This interview was productive for both Taylor and myself; she got to articulate her ideas for a project and receive feedback in regards to feasibility (location and resources) and I got to practice interviewing, learn about another persons research idea, and spend quality time with a friend.

Writing the profile was interesting and fun, I incorporated ideas, paraphrased statements, and direct quotes from the interview along with knowledge about the Italy program which I have first hand. Since I am also involved in the Italy program I did not have to do any research before the interview which almost made it feel like cheating.

Pitt girl… reads Pitt girl

Pittsburgh at night

Pittsburgh at night

As a college student in Maine sometimes I miss home. I grew up in Pittsburgh Pennsylvania until 2010 when I started going to school in Philadelphia Pennsylvania. Pennsylvania has a specific culture that spans across the state, things I appreciated in Pittsburgh were relevant in Philadelphia and visa-versa. While I’m happy to have experienced this way of living for so many years, Maine is nothing like it. Going to school on Mount Desert Island is an interesting and unique experience, it can be really fun as well as socially isolating geographically. Maine has a very distinct culture impacted by its seasonal tourist industry and proximity to the ocean (can you say fisherman…?), a way of living unlike anything I’ve ever experienced. During the long cold winters with very little sunlight I often miss my other home, another place devoid of heat and light come November.

A blog I stumbled across is Pitt Girl which is hosted by Pittsburgh Magazine. This blog covers events and culture in Pittsburgh along with person laments as to how it is truly the best city. You can find PittGirl at: http://www.pittsburghmagazine.com/Best-of-the-Burgh-Blogs/Pitt-Girl/ . This blog features a post that recently went viral titled “10 Reasons Why Pittsburgh Owned 2013” (http://www.pittsburghmagazine.com/Best-of-the-Burgh-Blogs/Pitt-Girl/December-2013/10-Reasons-Why-Pittsburgh-Owned-2013/) , as a way to usher in the New Year, proud Pittsburghers (or Yinzers, as we self identify) posted this blog posting to their own social media, spreading around Facebook, Tumblr, and Twitter like wildfire. Something I specifically noticed regarding the sharing of this blog post is literally ‘who was sharing it’, at least in my friend group it seemed to be most shared by students who are studying out of state and people my age employed out of state. This specific post seems to be a trigger for nostalgia, for people to realize that they grew up in a truly unique city that has so much to offer.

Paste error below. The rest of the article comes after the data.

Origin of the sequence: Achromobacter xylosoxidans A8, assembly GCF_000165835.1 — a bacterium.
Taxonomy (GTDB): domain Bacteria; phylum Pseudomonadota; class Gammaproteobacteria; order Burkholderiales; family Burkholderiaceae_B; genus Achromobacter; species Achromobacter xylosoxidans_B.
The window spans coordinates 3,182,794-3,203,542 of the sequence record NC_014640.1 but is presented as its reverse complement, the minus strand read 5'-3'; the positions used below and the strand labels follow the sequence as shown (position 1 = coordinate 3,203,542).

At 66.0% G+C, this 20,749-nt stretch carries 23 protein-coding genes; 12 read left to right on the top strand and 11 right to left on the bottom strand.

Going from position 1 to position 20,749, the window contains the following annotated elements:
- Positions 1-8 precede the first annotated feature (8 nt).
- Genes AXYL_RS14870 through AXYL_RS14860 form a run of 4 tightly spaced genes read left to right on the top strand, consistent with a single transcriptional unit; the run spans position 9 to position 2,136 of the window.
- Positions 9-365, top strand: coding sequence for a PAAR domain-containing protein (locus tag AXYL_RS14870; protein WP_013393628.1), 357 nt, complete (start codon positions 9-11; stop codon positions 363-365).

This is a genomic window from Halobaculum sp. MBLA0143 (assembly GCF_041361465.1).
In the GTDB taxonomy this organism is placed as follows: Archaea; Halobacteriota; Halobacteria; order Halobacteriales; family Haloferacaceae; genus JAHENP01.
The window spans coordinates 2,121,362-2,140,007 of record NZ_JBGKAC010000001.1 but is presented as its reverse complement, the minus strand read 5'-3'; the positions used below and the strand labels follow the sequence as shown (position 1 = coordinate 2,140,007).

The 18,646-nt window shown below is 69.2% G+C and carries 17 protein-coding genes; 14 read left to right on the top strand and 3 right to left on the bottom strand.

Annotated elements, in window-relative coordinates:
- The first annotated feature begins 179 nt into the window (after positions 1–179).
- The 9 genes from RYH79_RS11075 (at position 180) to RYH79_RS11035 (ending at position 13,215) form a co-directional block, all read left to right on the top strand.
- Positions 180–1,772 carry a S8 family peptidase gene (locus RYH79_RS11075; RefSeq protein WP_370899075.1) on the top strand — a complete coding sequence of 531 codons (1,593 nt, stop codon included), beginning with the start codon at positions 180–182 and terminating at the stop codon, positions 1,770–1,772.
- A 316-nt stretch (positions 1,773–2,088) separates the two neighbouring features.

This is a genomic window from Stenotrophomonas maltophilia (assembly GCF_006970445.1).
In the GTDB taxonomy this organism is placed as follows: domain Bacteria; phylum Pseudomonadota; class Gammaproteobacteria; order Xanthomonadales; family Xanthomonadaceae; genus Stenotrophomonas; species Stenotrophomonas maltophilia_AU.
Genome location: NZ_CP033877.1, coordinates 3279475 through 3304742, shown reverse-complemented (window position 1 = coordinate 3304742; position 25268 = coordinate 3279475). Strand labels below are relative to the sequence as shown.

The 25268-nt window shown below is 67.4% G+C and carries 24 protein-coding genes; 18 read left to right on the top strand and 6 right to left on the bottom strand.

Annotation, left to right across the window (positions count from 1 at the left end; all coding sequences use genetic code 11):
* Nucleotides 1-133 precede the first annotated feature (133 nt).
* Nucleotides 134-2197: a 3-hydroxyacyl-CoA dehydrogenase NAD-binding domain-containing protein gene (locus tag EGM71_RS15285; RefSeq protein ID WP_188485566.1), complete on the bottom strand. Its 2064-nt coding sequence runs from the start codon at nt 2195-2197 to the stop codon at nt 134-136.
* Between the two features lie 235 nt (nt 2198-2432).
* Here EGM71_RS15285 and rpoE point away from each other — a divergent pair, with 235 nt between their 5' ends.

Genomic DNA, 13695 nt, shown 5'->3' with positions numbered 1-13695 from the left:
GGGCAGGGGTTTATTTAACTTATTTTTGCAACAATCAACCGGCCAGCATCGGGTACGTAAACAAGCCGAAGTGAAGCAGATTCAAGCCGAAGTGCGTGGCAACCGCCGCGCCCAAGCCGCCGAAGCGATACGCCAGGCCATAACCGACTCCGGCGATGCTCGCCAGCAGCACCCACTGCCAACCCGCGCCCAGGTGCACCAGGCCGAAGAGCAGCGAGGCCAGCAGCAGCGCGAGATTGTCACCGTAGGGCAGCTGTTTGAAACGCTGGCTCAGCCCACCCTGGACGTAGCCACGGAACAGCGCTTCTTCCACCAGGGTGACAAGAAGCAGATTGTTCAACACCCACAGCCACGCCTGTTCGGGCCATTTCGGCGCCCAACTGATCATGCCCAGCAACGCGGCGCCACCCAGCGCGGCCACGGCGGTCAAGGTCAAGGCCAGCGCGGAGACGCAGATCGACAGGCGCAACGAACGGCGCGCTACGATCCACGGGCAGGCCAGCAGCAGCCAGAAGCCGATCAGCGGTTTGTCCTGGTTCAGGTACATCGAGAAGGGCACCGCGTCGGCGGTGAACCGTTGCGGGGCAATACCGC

I’m so lucky to have grown up in such a diverse, bustling city full of art, music, sports, theater, community, architecture, and food and I’m so appreciative to have a window into what I’m missing while I’m gone. PittGirl gives me an opportunity to live vicariously.